Movie Takes

The Kid With a Bike

A moving tale of a young boy, abandoned by his father. 

By 3.22.12

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The worst thing that can happen to a child, at least from the child's own point of view, is rejection by a parent. And maybe there is something even beyond that horror for a boy who is rejected by his father, since in that case the denial of love is compounded by a kind of denial of the child's own existence. The man whose place you can't help feeling you were born to take in this world tells you he doesn't want you in his place anymore -- or his world. It's a bit like one of those "after-birth abortions," the apologists for which were recently shocked to learn had shocked even a culture inured, as our is, to abortion-on-demand.

Yet the story of such a rejection, like Le gamin au vélo ("The Kid With a Bike") by the Belgian brothers Jean-Pierre and Luc Dardenne, may be robbed of a full portion of what would otherwise be its elemental power by having to be told, ex hypothesi, of a child, and through a child's eyes. Much as we sympathize with any child who suffers such a ghastly rejection, we are still able to palliate the horror of the child's experience to ourselves by reflecting that he is a child. He'll get over it. Or, if not get over it, he will learn some coping mechanism and have a life of his own to compensate him for being turned out of others' lives. The loss is not irrecoverable, as that of some deaths or a loss of position or reputation can be to an adult.

Stories about such absolute losses, therefore, retain their power where stories about a child's loss, even when to the child it is every bit as bad, lose some of theirs. In a way this paradox -- very unfair, of course, as so much of life is -- is a confirmation of the point made by the would-be child-killers of the amusingly named Journal of Medical Ethics. They thought it might be OK to kill kids because they were not yet "actual persons" but only potential ones. You don't have to agree with that appalling example of moral reasoning to acknowledge that not being "actual persons" -- in the ethicists' sense of being able to comprehend one's own existence and therefore understand what it is to lose it -- can sometimes protect kids as well as making them more vulnerable. Potentiality, as opposed to actuality, may preserve them to a greater or lesser degree from the full effect of losses that would kill an adult.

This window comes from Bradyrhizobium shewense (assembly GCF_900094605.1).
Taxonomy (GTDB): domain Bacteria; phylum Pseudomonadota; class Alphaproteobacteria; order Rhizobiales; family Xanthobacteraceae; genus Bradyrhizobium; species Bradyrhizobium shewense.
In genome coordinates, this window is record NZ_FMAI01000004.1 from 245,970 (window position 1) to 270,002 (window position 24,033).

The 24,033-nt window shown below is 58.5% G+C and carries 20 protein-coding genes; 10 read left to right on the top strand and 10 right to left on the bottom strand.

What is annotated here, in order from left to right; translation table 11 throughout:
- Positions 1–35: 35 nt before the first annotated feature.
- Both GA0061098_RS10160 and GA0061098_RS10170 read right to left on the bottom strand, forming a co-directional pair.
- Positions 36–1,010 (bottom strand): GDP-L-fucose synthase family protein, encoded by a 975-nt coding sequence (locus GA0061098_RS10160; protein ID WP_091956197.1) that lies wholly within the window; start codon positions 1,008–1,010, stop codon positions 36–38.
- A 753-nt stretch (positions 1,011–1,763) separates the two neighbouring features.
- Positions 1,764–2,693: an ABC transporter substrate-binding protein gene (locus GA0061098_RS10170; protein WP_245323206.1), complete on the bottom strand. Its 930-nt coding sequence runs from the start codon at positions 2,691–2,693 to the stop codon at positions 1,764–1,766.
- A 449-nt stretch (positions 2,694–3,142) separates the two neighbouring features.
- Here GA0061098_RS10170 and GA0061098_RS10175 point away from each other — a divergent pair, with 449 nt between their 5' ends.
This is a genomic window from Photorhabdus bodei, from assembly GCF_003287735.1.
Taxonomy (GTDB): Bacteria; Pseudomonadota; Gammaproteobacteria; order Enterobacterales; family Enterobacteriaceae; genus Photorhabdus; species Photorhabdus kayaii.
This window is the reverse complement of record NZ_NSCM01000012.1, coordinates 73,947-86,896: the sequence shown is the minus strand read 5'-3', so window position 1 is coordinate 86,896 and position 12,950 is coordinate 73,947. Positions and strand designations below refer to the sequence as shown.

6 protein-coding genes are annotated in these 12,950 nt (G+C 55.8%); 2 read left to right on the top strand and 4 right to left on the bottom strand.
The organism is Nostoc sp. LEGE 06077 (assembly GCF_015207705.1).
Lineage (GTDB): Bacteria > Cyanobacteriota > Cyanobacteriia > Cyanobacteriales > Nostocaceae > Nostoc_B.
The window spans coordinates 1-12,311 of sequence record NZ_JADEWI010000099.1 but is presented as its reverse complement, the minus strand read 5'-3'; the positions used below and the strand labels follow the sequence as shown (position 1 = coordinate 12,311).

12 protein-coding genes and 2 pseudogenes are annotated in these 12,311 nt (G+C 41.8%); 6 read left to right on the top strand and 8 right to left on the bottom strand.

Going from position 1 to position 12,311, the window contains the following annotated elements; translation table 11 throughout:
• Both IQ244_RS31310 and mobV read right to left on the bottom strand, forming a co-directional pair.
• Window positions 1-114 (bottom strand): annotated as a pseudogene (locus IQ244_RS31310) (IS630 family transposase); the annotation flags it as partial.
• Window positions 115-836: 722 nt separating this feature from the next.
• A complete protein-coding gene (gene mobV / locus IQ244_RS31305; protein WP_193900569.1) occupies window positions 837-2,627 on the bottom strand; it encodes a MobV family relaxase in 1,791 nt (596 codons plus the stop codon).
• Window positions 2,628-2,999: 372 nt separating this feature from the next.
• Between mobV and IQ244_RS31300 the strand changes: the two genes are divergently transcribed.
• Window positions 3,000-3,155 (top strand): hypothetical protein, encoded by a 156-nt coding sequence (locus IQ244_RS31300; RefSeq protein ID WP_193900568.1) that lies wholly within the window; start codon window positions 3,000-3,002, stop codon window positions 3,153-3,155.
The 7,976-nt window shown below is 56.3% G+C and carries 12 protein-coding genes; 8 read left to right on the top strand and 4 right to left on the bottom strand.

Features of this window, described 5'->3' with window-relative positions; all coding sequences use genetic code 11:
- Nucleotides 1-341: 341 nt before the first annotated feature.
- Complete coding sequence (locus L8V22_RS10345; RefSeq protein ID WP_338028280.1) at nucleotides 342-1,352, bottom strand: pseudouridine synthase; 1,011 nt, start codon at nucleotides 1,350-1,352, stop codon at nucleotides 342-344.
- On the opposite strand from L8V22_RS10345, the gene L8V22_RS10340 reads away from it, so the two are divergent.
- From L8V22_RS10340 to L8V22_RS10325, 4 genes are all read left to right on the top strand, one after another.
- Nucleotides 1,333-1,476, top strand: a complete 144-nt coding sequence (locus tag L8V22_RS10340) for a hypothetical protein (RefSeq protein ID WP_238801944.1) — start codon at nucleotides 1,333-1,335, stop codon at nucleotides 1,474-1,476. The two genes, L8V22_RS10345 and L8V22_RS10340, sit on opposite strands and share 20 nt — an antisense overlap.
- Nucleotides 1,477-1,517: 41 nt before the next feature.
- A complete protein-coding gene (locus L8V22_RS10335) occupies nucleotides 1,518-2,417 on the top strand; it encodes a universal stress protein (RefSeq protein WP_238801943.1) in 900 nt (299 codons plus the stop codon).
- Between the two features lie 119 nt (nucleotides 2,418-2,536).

At any rate, that seems to me to be the sinkhole lying in the way of the Dardennes' movie. Cyril (Thomas Doret), a boy of ten or eleven, finds himself in an institution of some kind when his dad (Jérémie Renier) decamps, and he is furious about it -- not at his dad but at the "counselors" of the state-run home. They, he has no doubt, are lying to him when they tell him that dad is gone. Cyril knows better because he knows that, even if dad did sell up and move away, he would not have sold Cyril's bike. As Cyril doesn't have his bike, it must be still with his dad who, likewise, must still be in the dingy apartment in Liege where he and Cyril used to live. Even when the boy runs away and returns to the apartment, finding it empty, even when he is told that another kid has been seen riding his bike, he refuses to believe the truth. It must be a different bike. The other kid must have stolen it. Dad would not have sold it.